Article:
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. Last Updated: 07/27/2016

Violence in Lebanon Rages As Diplomatic Efforts Falter

BEIRUT -- With hopes of a cease-fire in south Lebanon on the wane Thursday, Israeli warplanes attacked Palestinian guerrillas near the Syrian border and targeted roads and services vital to civilians.

Israel warned the Lebanese army not to try to repair roads and bridges destroyed in its 15-day-old air, naval and artillery blitz, saying to do so would endanger work crews.

Eight Lebanese civilians were wounded in Thursday's violence. Rockets fired by Iranian-backed Hezbollah guerrillas wounded three soldiers and a woman in northern Israel. That raised the overall toll on both sides to 152 people killed, most of them Lebanese civilians, and about 337 wounded. Some 500,000 Lebanese and more than 20,000 Israelis have been displaced.

The fighting raged on as prospects of a U.S.-brokered truce turned gloomier despite shuttles by U.S. Secretary of State Warren Christopher and French Foreign Minister Herve de Charette, pressing rival cease-fire blueprints, between Israel and Syria over the last week. Christopher on Thursday suddenly sounded downbeat, prompting speculation his mission could end without a settlement.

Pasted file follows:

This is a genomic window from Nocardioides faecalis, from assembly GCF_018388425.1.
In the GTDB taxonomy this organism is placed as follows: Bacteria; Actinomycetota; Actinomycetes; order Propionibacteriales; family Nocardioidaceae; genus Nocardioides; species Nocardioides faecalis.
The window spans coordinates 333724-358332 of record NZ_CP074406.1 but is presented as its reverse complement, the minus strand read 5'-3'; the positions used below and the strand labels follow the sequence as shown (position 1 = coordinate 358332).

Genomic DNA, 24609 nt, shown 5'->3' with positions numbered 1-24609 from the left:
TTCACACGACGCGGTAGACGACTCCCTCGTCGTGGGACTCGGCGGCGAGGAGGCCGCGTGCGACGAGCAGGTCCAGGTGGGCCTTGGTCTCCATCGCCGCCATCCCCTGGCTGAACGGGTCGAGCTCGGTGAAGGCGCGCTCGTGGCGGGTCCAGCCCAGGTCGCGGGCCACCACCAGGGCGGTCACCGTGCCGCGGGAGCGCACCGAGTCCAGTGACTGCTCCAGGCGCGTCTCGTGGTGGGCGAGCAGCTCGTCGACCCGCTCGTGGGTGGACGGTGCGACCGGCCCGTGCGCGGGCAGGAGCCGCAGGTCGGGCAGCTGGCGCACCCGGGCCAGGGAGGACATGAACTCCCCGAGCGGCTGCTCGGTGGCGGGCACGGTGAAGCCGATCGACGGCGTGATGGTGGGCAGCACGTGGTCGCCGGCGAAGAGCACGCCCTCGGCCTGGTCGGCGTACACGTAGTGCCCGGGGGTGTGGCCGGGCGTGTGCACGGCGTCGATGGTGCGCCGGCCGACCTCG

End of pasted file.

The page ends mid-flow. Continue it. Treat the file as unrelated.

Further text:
Israeli Prime Minister Shimon Peres said Thursday a cease-fire was not "a foregone conclusion," noting that "the remaining issues are very serious." In Tel Aviv, military sources said Israel could escalate its offensive if no cease-fire materializes soon.

Lebanese leaders who met Christopher on Wednesday told him they wanted changes to the U.S. proposals. Peres on Thursday rejected some of the proposed amendments.

Christopher met in Damascus on Thursday with Syrian President Hafez Assad and was expected to see him again later in the day.

De Charette pursued a parallel truce effort in Damascus, Jerusalem and Beirut.